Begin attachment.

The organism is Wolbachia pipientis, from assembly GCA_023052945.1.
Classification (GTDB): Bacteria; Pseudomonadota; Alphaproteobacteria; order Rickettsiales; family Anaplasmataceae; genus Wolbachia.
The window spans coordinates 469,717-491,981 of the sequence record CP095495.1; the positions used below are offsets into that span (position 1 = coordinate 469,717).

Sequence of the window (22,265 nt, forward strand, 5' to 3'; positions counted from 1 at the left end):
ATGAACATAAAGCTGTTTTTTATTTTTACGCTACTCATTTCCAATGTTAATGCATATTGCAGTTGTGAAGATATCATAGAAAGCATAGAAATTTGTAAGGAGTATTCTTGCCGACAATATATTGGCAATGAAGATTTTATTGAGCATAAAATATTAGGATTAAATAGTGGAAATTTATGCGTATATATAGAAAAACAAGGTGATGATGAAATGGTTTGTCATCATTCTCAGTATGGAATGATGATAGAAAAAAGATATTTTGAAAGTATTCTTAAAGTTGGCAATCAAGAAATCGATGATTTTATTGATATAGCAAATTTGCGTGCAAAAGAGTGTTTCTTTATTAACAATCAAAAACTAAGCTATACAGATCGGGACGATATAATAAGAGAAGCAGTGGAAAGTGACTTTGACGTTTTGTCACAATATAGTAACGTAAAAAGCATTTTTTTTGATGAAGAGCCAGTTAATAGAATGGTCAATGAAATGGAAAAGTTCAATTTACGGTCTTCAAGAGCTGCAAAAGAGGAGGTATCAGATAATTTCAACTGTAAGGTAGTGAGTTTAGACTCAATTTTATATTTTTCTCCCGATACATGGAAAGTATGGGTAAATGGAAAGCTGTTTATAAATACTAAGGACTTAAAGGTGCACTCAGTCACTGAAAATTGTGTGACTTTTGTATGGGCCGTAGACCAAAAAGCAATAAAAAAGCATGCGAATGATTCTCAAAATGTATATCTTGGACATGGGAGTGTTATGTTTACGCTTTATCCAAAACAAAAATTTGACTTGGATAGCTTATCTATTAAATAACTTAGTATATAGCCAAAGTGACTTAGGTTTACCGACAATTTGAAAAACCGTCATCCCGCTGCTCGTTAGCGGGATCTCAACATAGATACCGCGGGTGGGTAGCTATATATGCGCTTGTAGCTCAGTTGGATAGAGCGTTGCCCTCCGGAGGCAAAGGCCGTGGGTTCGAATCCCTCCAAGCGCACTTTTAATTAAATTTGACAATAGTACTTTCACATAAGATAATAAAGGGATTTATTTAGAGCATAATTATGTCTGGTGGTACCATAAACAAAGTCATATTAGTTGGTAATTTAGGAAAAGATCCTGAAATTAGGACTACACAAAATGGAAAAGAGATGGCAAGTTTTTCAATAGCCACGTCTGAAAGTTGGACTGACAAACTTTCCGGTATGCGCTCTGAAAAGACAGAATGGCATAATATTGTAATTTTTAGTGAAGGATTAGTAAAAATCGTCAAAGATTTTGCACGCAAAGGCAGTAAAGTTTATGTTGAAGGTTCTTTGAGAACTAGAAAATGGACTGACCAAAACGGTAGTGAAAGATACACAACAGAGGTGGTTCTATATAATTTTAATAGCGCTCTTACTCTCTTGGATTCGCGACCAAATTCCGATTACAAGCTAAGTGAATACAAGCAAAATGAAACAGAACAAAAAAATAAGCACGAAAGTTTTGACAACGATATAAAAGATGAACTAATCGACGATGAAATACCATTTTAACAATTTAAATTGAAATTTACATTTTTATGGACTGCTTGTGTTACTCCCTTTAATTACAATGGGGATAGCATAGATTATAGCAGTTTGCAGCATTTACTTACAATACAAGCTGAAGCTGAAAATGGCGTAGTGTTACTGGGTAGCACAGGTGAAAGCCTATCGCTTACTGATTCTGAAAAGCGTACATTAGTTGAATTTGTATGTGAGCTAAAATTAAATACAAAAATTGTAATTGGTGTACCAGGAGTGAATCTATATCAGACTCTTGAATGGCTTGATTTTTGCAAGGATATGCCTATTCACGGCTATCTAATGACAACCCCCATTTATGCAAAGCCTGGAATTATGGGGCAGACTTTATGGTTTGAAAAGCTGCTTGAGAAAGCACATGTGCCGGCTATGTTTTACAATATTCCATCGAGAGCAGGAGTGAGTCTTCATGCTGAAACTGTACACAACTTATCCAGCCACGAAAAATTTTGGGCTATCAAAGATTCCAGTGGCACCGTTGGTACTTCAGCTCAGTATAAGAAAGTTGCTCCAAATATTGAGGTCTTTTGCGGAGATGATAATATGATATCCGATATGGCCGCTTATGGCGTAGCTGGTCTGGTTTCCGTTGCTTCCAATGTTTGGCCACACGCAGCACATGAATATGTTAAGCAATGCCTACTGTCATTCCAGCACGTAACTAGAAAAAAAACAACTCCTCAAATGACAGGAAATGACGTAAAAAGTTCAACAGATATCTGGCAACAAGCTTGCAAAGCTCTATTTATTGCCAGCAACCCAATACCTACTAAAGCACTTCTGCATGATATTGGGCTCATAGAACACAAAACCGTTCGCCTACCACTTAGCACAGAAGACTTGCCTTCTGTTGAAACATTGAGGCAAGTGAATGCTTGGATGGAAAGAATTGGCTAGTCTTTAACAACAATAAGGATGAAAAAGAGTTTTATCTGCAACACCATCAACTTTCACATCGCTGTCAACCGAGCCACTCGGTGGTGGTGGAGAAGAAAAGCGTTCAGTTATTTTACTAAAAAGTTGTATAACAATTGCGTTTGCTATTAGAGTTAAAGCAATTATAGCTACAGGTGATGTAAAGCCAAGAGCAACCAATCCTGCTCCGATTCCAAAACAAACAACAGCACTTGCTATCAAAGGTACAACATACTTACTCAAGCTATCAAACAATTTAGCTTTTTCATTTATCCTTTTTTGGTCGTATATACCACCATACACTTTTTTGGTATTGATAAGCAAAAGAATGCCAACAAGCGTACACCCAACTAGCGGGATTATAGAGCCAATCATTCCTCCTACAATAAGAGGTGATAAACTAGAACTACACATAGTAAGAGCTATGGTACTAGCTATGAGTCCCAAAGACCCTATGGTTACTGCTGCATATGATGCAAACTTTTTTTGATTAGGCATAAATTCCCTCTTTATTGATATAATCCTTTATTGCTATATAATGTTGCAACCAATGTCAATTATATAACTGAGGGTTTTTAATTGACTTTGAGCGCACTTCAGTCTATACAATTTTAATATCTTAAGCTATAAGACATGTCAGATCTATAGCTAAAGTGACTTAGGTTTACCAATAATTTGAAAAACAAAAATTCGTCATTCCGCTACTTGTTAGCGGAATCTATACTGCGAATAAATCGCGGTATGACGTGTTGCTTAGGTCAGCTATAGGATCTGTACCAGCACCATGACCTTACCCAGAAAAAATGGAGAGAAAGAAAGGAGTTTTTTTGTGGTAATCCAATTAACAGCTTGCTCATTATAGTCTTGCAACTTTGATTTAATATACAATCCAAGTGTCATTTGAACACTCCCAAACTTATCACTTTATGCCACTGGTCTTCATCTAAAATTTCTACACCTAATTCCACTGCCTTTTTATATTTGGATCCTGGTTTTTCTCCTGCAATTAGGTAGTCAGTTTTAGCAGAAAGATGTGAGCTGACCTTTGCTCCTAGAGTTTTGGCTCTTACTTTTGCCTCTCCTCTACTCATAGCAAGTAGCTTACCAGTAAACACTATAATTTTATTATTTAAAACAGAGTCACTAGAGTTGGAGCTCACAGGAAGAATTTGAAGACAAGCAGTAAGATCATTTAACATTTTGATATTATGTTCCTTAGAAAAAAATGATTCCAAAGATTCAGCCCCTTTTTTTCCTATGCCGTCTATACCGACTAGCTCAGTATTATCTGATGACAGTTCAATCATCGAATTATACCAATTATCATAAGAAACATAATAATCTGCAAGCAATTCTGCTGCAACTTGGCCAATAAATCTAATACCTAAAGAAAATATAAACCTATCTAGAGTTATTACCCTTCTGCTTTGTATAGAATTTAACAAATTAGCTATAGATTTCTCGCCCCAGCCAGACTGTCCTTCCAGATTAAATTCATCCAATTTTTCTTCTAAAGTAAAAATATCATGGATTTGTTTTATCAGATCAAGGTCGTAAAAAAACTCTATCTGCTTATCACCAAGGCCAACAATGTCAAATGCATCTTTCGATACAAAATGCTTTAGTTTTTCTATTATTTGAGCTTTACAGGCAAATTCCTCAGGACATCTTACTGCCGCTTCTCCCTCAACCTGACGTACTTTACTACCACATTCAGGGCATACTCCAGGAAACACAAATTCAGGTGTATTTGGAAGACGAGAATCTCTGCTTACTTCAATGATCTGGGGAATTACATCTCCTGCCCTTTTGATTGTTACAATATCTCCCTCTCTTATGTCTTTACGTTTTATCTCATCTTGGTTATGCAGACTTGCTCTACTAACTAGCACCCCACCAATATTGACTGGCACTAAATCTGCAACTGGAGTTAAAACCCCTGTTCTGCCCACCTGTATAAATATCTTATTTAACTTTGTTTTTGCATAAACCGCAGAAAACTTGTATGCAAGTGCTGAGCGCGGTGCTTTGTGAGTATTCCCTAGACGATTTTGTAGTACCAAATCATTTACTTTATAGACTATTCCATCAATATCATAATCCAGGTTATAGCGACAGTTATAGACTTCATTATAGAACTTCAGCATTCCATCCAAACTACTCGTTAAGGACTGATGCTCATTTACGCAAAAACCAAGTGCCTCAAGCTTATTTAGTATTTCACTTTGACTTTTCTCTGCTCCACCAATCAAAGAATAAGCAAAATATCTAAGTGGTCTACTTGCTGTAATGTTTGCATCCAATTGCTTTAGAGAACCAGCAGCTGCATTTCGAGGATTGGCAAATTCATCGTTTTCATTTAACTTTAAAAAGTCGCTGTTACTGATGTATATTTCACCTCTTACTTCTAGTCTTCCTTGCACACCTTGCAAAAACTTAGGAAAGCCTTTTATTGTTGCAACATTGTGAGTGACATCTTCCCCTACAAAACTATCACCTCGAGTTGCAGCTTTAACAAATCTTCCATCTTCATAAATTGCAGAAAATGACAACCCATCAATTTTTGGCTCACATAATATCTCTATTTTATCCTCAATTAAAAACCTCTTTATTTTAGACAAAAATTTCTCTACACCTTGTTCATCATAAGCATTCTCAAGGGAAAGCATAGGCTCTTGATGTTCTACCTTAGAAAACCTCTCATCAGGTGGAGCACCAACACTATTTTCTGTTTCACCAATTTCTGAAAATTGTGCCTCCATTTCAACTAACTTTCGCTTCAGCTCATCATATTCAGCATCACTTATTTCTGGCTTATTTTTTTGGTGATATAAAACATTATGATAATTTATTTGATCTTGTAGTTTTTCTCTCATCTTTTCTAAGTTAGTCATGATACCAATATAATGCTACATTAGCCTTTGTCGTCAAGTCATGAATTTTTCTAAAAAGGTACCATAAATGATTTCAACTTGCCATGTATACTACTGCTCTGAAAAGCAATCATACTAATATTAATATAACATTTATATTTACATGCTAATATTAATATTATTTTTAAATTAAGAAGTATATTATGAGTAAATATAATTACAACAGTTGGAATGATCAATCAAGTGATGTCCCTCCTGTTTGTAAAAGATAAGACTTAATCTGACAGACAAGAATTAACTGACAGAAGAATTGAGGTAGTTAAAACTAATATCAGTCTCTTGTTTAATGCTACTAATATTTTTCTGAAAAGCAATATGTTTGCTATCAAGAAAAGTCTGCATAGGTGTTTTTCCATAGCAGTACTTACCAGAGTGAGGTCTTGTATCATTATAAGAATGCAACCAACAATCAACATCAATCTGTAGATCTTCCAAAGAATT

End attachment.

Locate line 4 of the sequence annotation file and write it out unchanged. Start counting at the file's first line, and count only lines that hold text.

Sequence of the window (22,265 nt, forward strand, 5' to 3'; positions counted from 1 at the left end):